Lopez’s (1947-2019) production joins the interesting list of films that deal with that period of national history, the wars of independence from the Spanish metropolis, and at the same time, it is an approach to one of the most admired figures of the Cubans’ heroic deeds.
During his lifetime, its director said that, although the feature film contains some fictional elements, it does not betray the rigorous historical research on which it is based and recreates real events of the childhood and youth of the hero born into a wealthy Creole family until his death in combat at the age of 32.
El Mayor offers a vision of the period in the mid-19th century and its filming included six battles in the extensive Camagüey plains, in which up to 200 horses and 500 extras were used, while in the city scenes were filmed in the buildings visited by Agramonte, today jewels in heritage and in perfect building conditions.
Most of the film was shot there because in that city, once Villa Santa Maria del Puerto Principe, there is still evidence of Agramonte’s love for his wife, Amalia Simoni, his actions as head of the Cuban cavalry and his deeds during the war.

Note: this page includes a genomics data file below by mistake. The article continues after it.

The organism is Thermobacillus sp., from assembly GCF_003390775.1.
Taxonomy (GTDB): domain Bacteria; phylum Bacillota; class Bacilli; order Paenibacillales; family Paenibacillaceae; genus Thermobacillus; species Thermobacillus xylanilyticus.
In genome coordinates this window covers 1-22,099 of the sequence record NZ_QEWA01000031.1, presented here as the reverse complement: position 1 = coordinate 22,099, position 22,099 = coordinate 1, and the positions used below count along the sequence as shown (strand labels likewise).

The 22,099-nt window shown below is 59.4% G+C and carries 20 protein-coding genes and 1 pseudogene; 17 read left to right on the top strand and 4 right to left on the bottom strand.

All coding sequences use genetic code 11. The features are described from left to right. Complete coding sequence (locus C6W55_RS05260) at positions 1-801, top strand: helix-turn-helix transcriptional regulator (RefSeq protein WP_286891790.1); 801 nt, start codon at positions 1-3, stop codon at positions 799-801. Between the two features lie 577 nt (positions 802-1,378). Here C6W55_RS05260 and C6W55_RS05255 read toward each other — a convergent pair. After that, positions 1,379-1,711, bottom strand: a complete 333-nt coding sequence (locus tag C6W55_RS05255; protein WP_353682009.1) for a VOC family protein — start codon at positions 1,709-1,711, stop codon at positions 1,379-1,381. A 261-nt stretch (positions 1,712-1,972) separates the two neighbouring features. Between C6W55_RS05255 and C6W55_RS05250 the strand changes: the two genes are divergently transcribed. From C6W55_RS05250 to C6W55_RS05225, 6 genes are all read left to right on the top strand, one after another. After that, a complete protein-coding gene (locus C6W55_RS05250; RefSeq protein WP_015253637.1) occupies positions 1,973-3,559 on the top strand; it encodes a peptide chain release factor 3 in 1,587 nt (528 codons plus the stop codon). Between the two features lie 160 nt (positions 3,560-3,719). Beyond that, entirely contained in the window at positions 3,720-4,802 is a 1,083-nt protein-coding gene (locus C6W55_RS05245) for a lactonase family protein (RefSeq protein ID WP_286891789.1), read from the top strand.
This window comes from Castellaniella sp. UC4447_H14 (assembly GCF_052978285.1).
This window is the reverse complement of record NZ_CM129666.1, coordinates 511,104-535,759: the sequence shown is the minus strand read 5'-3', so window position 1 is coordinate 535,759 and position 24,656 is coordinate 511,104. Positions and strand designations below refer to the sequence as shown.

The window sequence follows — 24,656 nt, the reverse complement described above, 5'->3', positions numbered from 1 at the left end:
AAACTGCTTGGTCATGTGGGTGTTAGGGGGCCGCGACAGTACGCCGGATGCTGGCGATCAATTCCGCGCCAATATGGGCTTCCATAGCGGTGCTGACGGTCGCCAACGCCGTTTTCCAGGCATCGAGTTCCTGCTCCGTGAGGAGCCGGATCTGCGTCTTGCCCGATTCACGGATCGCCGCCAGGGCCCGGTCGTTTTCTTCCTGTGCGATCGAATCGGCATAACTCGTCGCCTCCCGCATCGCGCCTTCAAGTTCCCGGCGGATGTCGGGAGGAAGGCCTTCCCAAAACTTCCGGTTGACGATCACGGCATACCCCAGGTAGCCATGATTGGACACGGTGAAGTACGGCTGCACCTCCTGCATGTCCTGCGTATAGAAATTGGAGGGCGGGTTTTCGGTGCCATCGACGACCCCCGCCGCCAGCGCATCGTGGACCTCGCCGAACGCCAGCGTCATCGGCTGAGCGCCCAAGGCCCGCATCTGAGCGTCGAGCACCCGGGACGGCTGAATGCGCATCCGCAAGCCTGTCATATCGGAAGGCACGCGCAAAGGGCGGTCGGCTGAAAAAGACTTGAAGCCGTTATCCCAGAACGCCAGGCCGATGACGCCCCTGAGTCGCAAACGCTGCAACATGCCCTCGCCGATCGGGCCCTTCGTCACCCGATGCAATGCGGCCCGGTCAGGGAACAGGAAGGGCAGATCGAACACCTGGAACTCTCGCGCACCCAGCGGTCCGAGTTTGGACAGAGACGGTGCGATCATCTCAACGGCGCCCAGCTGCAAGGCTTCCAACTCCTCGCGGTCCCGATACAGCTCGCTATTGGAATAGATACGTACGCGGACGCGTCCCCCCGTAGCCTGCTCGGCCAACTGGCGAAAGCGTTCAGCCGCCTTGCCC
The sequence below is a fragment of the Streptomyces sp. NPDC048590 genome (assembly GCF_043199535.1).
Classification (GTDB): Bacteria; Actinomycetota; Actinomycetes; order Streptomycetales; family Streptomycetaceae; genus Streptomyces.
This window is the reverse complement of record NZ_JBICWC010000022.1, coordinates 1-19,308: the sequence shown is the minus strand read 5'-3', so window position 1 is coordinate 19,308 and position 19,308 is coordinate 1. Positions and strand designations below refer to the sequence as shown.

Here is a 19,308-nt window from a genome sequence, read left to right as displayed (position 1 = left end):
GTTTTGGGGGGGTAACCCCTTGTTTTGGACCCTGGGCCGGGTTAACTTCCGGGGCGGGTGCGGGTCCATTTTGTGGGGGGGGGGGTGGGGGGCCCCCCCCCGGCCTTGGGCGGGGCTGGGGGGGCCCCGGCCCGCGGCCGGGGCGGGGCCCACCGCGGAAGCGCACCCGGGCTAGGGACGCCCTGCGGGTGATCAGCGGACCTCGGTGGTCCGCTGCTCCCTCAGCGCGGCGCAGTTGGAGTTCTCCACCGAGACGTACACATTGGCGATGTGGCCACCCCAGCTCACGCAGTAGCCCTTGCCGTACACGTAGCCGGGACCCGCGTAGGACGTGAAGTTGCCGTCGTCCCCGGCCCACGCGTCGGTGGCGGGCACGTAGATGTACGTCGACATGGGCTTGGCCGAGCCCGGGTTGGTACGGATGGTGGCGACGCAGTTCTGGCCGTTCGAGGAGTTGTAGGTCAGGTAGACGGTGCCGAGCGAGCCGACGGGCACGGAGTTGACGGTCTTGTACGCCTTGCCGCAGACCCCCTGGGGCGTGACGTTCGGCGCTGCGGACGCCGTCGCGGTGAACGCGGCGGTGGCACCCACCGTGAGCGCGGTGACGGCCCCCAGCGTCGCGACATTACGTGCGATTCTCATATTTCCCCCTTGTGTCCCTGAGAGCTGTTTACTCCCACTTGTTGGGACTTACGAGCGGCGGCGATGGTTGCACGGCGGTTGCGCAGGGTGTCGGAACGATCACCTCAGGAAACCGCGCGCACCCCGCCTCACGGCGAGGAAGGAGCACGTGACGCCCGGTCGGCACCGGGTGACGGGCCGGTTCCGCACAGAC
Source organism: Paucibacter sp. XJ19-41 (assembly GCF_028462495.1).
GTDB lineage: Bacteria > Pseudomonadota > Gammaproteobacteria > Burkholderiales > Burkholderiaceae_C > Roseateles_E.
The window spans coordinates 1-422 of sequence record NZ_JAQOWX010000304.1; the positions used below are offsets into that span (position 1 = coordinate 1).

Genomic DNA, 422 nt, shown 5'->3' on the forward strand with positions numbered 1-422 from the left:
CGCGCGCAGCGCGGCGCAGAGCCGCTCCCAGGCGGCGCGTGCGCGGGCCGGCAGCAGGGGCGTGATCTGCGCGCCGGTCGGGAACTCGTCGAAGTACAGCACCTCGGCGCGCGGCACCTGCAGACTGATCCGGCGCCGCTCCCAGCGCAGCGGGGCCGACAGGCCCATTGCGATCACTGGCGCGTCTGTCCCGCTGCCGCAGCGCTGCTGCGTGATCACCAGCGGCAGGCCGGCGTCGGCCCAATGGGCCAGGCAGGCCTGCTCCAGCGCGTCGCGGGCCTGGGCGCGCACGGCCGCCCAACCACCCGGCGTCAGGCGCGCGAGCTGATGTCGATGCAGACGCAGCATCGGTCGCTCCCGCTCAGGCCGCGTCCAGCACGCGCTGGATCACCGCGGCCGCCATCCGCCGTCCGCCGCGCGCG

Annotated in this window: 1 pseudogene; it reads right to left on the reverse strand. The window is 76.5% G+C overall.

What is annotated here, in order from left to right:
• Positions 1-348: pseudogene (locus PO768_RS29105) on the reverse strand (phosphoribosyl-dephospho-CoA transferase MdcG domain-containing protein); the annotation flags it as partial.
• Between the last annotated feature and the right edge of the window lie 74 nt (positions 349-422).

Young actors Daniel Romero and Claudia Tomás play Ignacio and Amalia, a cast that also includes American actors Michael Redford as Brigadier Henry Reeve (El Inglesito), who fought under Agramonte’s command, and Jonathan Burton as General Thomas Jordan, at the time Chief of Staff of the Liberator Army during the Ten Years’ War.
Another attraction of the proposal will be the music of José María Vitier, a creator who has made history in Cuban cinema.
El Mayor is undoubtedly a long-awaited film in Cuba, where Agramonte is remembered as a symbol of the struggle for independence, a legendary figure, an example of the courage of those who gave their lives in the redemptive battle fields.